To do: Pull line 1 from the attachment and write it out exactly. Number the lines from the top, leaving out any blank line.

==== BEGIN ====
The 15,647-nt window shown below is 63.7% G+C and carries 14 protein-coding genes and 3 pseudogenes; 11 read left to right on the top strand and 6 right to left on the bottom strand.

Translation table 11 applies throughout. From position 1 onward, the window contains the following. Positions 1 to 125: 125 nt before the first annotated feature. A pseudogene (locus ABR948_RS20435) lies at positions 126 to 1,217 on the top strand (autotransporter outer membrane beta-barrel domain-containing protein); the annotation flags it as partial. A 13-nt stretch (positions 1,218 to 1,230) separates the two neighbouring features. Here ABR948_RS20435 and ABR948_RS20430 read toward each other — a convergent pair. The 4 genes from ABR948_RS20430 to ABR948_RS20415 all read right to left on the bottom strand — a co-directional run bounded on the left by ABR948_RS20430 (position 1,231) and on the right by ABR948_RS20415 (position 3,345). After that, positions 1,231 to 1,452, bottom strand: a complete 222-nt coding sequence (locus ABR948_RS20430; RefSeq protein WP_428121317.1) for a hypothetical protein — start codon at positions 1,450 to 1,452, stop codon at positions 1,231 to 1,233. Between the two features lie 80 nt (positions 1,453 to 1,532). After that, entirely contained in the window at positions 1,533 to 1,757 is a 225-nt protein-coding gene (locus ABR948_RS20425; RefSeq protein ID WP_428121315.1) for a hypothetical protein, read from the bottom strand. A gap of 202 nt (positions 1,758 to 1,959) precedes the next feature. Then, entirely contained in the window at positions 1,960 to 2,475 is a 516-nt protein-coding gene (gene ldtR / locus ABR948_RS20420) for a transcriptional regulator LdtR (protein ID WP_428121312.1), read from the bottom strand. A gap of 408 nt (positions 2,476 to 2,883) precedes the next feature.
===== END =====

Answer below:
The 15,647-nt window shown below is 63.7% G+C and carries 14 protein-coding genes and 3 pseudogenes; 11 read left to right on the top strand and 6 right to left on the bottom strand.